Clause 1 makes the accession treaty part of UK law and deals with increased powers for the European Parliament. It does not say anything about the safeguard and postponement clauses that the Minister rightly explained, which would allow negotiations to be delayed if certain criteria in the two countries were not met. I would like to ask the Minister a couple of questions about these, since safeguard measures can be triggered by old member states—the United Kingdom, among others—as well as by the newcomers.

Who makes the key judgments as to whether the negotiations should be suspended for one year, as they can be under the treaty, or whether commitments are being met, either on the internal market front or in justice and home affairs? Who is the judge in all this? Is it the Enlargement Commissioner's say-so, or is there an open procedure? Or is there an appeal avenue? These are serious judgments, with serious effects. The Commission apparently has to pronounce whether good governance and accountability are up to standard, but is it really the body that we feel is absolutely the best to do that? One has to note that it is a bit strange that these sorts of judgments come from a body whose own standards leave much to be desired, which is not free itself of corruption taints and whose accounts the auditors regularly refuse, year after year, to sign off.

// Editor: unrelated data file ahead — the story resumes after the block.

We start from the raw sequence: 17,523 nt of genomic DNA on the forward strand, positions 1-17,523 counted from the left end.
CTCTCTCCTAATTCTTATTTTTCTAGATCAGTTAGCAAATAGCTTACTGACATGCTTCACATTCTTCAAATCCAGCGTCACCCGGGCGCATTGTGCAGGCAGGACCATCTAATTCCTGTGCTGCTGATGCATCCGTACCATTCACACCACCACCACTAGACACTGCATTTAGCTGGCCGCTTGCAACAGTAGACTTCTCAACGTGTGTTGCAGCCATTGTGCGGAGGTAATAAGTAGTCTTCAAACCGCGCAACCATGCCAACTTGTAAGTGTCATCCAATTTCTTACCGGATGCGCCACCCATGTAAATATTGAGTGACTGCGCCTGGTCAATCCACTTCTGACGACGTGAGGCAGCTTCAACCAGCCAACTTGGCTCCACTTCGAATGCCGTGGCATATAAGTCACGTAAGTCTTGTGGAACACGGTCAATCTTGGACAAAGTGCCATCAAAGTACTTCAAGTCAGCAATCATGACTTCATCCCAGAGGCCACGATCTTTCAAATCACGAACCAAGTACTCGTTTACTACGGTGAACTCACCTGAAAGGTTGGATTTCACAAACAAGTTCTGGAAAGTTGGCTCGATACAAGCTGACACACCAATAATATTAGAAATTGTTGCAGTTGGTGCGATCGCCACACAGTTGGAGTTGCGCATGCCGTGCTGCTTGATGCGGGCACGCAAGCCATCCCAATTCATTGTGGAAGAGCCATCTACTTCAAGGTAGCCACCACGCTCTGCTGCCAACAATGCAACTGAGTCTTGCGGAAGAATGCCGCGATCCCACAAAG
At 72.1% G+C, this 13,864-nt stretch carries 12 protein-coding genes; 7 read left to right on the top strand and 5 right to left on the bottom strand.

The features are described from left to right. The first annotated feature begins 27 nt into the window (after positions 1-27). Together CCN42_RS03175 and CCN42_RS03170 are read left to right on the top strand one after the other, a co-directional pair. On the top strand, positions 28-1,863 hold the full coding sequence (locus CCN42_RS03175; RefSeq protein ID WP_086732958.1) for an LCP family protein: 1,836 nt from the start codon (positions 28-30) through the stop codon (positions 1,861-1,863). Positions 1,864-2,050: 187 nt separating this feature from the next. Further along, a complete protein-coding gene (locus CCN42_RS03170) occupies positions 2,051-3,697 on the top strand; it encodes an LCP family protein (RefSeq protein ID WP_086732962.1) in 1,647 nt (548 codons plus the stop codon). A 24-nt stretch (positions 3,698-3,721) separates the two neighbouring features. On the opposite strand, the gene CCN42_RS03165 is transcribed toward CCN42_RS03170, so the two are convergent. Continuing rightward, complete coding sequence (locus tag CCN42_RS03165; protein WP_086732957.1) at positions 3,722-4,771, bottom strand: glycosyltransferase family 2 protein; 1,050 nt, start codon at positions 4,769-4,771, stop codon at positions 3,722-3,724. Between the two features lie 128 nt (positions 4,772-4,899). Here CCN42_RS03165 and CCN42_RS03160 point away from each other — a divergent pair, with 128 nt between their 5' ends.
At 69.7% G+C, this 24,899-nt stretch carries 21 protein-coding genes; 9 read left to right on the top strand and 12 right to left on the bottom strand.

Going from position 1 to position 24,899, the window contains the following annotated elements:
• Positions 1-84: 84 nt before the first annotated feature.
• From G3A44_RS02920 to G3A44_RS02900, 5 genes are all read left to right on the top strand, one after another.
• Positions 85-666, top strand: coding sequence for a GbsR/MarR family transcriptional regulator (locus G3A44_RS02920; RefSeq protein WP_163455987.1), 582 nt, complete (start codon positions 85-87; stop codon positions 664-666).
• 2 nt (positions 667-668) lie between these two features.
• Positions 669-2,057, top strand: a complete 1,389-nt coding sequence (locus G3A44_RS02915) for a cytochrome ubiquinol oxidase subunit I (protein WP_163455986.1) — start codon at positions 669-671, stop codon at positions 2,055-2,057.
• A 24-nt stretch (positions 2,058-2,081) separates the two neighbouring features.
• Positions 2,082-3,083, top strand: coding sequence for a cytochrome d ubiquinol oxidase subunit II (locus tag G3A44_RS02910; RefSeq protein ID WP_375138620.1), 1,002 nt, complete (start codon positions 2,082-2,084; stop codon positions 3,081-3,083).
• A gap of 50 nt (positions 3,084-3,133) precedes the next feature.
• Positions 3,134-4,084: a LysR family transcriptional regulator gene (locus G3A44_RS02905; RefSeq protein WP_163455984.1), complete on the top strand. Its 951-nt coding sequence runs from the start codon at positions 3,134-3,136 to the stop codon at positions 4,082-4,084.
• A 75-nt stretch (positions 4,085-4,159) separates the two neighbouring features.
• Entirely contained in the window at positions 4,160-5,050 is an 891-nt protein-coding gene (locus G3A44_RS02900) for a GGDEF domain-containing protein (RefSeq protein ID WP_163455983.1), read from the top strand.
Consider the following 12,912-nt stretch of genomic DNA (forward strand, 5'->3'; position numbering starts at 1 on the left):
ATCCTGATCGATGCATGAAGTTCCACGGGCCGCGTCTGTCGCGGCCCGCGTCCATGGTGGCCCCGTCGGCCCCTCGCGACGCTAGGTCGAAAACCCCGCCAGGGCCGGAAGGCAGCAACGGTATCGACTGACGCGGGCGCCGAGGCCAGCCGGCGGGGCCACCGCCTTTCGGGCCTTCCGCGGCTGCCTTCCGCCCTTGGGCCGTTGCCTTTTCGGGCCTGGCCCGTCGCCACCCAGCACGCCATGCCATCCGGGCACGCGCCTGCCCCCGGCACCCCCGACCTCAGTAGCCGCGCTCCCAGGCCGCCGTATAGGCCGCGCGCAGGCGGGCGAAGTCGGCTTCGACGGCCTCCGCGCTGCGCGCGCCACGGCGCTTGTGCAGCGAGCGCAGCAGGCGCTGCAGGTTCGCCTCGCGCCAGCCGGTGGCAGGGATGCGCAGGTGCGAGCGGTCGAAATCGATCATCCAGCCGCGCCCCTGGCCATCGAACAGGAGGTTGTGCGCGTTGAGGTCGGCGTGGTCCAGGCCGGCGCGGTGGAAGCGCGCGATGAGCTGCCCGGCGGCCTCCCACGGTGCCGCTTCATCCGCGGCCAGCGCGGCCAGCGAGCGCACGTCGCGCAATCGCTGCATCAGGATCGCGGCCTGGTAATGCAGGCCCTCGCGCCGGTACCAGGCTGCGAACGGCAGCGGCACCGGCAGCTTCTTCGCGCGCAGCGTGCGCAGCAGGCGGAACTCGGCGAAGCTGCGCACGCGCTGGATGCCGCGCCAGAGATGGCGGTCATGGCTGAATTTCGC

It is undeniable that both these new accession countries have had difficulties in cleaning up corruption and curbing organised crime. However, having had the privilege of a pleasant visit to Sofia just a few months ago, it was clear to me that under the extremely well balanced and wise management and leadership of ex-King Simeon, enormous progress has been achieved. That is gratifying indeed. However, it seems to me that those of us who want to see these two new entrants fairly treated in the coming negotiations ought to be much more inquisitive about the powers of judgment and how they are going to be exercised than perhaps we have been in the past. I would like to hear more from the Minister on all this.